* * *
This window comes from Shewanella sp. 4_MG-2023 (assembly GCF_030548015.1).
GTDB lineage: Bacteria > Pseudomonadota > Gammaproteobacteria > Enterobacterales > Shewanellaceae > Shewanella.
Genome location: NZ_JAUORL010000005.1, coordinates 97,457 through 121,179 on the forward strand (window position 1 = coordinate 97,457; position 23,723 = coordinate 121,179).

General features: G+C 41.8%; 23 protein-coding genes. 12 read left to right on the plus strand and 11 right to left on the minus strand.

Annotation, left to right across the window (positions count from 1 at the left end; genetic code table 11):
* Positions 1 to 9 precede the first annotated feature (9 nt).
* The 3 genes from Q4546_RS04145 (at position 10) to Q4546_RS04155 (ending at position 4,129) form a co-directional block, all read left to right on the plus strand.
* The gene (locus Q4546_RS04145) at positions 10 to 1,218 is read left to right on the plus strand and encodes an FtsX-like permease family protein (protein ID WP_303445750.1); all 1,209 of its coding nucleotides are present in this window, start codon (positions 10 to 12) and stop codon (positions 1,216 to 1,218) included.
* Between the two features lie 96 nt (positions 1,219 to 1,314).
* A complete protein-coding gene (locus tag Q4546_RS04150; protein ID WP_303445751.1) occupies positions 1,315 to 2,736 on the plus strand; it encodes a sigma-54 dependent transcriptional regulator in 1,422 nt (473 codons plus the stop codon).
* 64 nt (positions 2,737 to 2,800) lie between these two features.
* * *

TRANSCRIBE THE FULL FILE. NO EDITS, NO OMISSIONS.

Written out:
This window comes from Shewanella sp. 4_MG-2023 (assembly GCF_030548015.1).
GTDB lineage: Bacteria > Pseudomonadota > Gammaproteobacteria > Enterobacterales > Shewanellaceae > Shewanella.
Genome location: NZ_JAUORL010000005.1, coordinates 97,457 through 121,179 on the forward strand (window position 1 = coordinate 97,457; position 23,723 = coordinate 121,179).

General features: G+C 41.8%; 23 protein-coding genes. 12 read left to right on the plus strand and 11 right to left on the minus strand.

Annotation, left to right across the window (positions count from 1 at the left end; genetic code table 11):
* Positions 1 to 9 precede the first annotated feature (9 nt).
* The 3 genes from Q4546_RS04145 (at position 10) to Q4546_RS04155 (ending at position 4,129) form a co-directional block, all read left to right on the plus strand.
* The gene (locus Q4546_RS04145) at positions 10 to 1,218 is read left to right on the plus strand and encodes an FtsX-like permease family protein (protein ID WP_303445750.1); all 1,209 of its coding nucleotides are present in this window, start codon (positions 10 to 12) and stop codon (positions 1,216 to 1,218) included.
* Between the two features lie 96 nt (positions 1,219 to 1,314).
* A complete protein-coding gene (locus tag Q4546_RS04150; protein ID WP_303445751.1) occupies positions 1,315 to 2,736 on the plus strand; it encodes a sigma-54 dependent transcriptional regulator in 1,422 nt (473 codons plus the stop codon).
* 64 nt (positions 2,737 to 2,800) lie between these two features.